Archive for September 20th, 2011

An Apology

Iwould like to apologize for the anti-Semitic image that appeared briefly here this morning.

I was looking for something to accompany the post on corporate welfare and found a picture of a rich guy, surrounded by money and reaching out his hand for more. When I looked at it a few hours later I noticed that the rich guy was wearing a yarmulka. As soon as I saw this I removed it and replaced it with another image.

While I have been accused of anti-Semitism because I have criticized the state of Israel for its treatment of the Palestinians, it isn’t true. I have nothing against any particular ethnic or religious group. Well, maybe the Scientologists.

I will try to look more carefully at anything I post in the future.

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“No one knows exactly how much public money has flowed to chains. These subsidies take different forms—property tax exemptions, sales tax rebates, job tax credits—and most states do not keep a central record of every municipal and county development incentive. But Good Jobs First, a nonprofit research group that tracks these deals, estimates that large retailers have received at least several billion dollars over the past 15 years. Its executive director, Greg LeRoy, says the giveaways have continued through the recession, despite budget shortfalls and a glut of vacant retail space.”

More: http://www.newrules.org/retail/news/dont-subsidize-big-boxes-local-shops-expense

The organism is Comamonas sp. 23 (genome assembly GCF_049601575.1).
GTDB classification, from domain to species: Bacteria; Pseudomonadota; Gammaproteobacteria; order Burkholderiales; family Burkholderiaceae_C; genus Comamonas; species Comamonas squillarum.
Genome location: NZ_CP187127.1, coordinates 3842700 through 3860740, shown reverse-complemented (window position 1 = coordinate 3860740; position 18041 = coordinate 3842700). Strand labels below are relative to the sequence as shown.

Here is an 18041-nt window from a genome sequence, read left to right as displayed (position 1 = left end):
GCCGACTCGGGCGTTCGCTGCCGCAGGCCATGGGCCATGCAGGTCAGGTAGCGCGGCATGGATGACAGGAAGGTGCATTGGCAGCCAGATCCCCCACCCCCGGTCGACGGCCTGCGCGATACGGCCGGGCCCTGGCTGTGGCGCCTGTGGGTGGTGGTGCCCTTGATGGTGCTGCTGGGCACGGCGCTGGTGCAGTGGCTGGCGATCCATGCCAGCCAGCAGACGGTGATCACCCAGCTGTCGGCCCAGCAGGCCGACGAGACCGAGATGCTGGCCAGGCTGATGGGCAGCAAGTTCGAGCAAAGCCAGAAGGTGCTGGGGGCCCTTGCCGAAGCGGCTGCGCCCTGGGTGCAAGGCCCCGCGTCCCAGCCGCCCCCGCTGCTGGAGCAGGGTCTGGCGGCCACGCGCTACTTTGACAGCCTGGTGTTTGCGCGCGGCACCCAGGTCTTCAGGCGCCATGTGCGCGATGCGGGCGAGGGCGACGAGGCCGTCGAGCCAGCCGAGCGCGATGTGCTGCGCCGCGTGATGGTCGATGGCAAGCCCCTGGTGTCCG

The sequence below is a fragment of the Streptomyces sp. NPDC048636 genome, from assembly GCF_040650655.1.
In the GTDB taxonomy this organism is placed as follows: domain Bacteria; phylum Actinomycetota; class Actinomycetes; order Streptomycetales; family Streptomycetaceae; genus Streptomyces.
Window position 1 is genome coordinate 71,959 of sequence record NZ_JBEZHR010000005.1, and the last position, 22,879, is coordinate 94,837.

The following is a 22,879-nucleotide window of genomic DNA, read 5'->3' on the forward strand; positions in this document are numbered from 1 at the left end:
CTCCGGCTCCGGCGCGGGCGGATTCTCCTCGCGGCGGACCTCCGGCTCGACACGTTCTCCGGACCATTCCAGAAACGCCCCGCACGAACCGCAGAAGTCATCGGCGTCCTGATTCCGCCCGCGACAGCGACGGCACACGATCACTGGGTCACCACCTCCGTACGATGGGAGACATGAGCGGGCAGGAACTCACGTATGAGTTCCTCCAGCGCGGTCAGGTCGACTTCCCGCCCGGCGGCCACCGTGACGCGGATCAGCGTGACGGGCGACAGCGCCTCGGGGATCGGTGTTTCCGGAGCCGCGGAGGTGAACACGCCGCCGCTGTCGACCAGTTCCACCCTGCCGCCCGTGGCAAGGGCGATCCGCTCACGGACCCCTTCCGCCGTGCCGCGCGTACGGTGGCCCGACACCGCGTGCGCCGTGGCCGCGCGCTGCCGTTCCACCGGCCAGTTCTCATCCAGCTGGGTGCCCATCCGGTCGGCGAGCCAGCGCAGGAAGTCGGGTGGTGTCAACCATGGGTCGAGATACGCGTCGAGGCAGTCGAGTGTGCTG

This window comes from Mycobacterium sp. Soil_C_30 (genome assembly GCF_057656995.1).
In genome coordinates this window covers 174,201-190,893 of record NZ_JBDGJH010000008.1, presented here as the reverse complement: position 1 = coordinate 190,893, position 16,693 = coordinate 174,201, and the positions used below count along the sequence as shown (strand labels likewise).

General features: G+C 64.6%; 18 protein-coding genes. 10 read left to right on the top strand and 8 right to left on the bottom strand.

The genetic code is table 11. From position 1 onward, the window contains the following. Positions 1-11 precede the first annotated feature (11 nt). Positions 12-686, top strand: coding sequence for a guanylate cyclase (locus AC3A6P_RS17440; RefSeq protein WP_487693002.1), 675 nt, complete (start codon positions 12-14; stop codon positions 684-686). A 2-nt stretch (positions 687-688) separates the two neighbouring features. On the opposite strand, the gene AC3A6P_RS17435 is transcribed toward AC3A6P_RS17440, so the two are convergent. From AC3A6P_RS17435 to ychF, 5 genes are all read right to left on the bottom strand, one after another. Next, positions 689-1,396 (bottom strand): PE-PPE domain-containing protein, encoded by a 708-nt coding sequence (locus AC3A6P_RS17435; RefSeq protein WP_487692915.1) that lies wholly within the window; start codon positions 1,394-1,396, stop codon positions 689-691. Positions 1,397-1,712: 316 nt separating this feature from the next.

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War and Waste

“Ten years into the war on terror, the U.S. has largely succeeded in its attempts to destabilize Al Qaeda and eliminate its leaders. But the cost has been enormous, and our decisions about how to finance it have profoundly damaged the U.S. economy.

Many of these costs were unnecessary. We chose to fight in Iraq and Afghanistan with a small, all-volunteer force, and we supplemented the military presence with a heavy reliance on civilian contractors. These decisions not only placed enormous strain on the troops but dramatically pushed up costs. Recent congressional investigations have shown that roughly 1 of every 4 dollars spent on wartime contracting was wasted or misspent.

To date, the United States has spent more than $2.5 trillion on the wars in Iraq and Afghanistan, the Pentagon spending spree that accompanied it and a battery of new homeland security measures instituted after Sept. 11.”


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